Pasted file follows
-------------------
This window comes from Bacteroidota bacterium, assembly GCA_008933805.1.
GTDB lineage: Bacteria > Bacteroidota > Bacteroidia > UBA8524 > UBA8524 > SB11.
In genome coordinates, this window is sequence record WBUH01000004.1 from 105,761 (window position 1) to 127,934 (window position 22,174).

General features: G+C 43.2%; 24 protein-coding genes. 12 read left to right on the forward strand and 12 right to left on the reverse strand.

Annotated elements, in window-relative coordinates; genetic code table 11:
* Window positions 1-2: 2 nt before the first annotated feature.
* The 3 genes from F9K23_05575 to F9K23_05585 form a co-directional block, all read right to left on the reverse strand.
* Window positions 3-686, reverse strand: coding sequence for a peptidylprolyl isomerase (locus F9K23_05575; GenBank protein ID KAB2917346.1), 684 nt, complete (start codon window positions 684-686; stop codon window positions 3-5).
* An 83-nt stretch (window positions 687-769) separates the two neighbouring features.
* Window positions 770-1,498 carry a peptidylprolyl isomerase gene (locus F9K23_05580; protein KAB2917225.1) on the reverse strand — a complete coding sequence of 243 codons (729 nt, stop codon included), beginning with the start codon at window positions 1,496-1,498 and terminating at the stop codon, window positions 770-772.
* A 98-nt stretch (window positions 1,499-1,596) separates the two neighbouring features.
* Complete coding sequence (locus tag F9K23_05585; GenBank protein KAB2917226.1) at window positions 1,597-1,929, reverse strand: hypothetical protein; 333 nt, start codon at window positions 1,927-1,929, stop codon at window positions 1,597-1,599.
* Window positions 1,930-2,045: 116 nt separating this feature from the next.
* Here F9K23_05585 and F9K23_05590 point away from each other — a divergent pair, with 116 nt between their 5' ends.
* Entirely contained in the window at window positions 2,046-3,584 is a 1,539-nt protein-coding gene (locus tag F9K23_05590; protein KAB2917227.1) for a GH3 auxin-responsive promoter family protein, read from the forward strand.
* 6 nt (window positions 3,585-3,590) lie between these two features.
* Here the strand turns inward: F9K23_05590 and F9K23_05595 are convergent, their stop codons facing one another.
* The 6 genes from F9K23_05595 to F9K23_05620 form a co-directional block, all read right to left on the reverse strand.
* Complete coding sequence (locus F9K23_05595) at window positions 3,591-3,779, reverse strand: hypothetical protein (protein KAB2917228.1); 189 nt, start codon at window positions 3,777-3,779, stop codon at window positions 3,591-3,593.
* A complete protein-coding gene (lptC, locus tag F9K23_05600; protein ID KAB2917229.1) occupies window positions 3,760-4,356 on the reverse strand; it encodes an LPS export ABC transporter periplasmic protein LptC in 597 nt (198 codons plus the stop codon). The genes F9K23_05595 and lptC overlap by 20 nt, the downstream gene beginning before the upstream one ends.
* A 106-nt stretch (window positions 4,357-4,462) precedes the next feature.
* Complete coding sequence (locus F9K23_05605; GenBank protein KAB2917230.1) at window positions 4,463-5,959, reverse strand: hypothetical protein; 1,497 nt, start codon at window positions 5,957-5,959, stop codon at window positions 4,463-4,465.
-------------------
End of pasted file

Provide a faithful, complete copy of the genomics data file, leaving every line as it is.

This window comes from Bacteroidota bacterium, assembly GCA_008933805.1.
GTDB lineage: Bacteria > Bacteroidota > Bacteroidia > UBA8524 > UBA8524 > SB11.
In genome coordinates, this window is sequence record WBUH01000004.1 from 105,761 (window position 1) to 127,934 (window position 22,174).

General features: G+C 43.2%; 24 protein-coding genes. 12 read left to right on the forward strand and 12 right to left on the reverse strand.

Annotated elements, in window-relative coordinates; genetic code table 11:
* Window positions 1-2: 2 nt before the first annotated feature.
* The 3 genes from F9K23_05575 to F9K23_05585 form a co-directional block, all read right to left on the reverse strand.
* Window positions 3-686, reverse strand: coding sequence for a peptidylprolyl isomerase (locus F9K23_05575; GenBank protein ID KAB2917346.1), 684 nt, complete (start codon window positions 684-686; stop codon window positions 3-5).
* An 83-nt stretch (window positions 687-769) separates the two neighbouring features.
* Window positions 770-1,498 carry a peptidylprolyl isomerase gene (locus F9K23_05580; protein KAB2917225.1) on the reverse strand — a complete coding sequence of 243 codons (729 nt, stop codon included), beginning with the start codon at window positions 1,496-1,498 and terminating at the stop codon, window positions 770-772.
* A 98-nt stretch (window positions 1,499-1,596) separates the two neighbouring features.
* Complete coding sequence (locus tag F9K23_05585; GenBank protein KAB2917226.1) at window positions 1,597-1,929, reverse strand: hypothetical protein; 333 nt, start codon at window positions 1,927-1,929, stop codon at window positions 1,597-1,599.
* Window positions 1,930-2,045: 116 nt separating this feature from the next.
* Here F9K23_05585 and F9K23_05590 point away from each other — a divergent pair, with 116 nt between their 5' ends.
* Entirely contained in the window at window positions 2,046-3,584 is a 1,539-nt protein-coding gene (locus tag F9K23_05590; protein KAB2917227.1) for a GH3 auxin-responsive promoter family protein, read from the forward strand.
* 6 nt (window positions 3,585-3,590) lie between these two features.
* Here the strand turns inward: F9K23_05590 and F9K23_05595 are convergent, their stop codons facing one another.
* The 6 genes from F9K23_05595 to F9K23_05620 form a co-directional block, all read right to left on the reverse strand.
* Complete coding sequence (locus F9K23_05595) at window positions 3,591-3,779, reverse strand: hypothetical protein (protein KAB2917228.1); 189 nt, start codon at window positions 3,777-3,779, stop codon at window positions 3,591-3,593.
* A complete protein-coding gene (lptC, locus tag F9K23_05600; protein ID KAB2917229.1) occupies window positions 3,760-4,356 on the reverse strand; it encodes an LPS export ABC transporter periplasmic protein LptC in 597 nt (198 codons plus the stop codon). The genes F9K23_05595 and lptC overlap by 20 nt, the downstream gene beginning before the upstream one ends.
* A 106-nt stretch (window positions 4,357-4,462) precedes the next feature.
* Complete coding sequence (locus F9K23_05605; GenBank protein KAB2917230.1) at window positions 4,463-5,959, reverse strand: hypothetical protein; 1,497 nt, start codon at window positions 5,957-5,959, stop codon at window positions 4,463-4,465.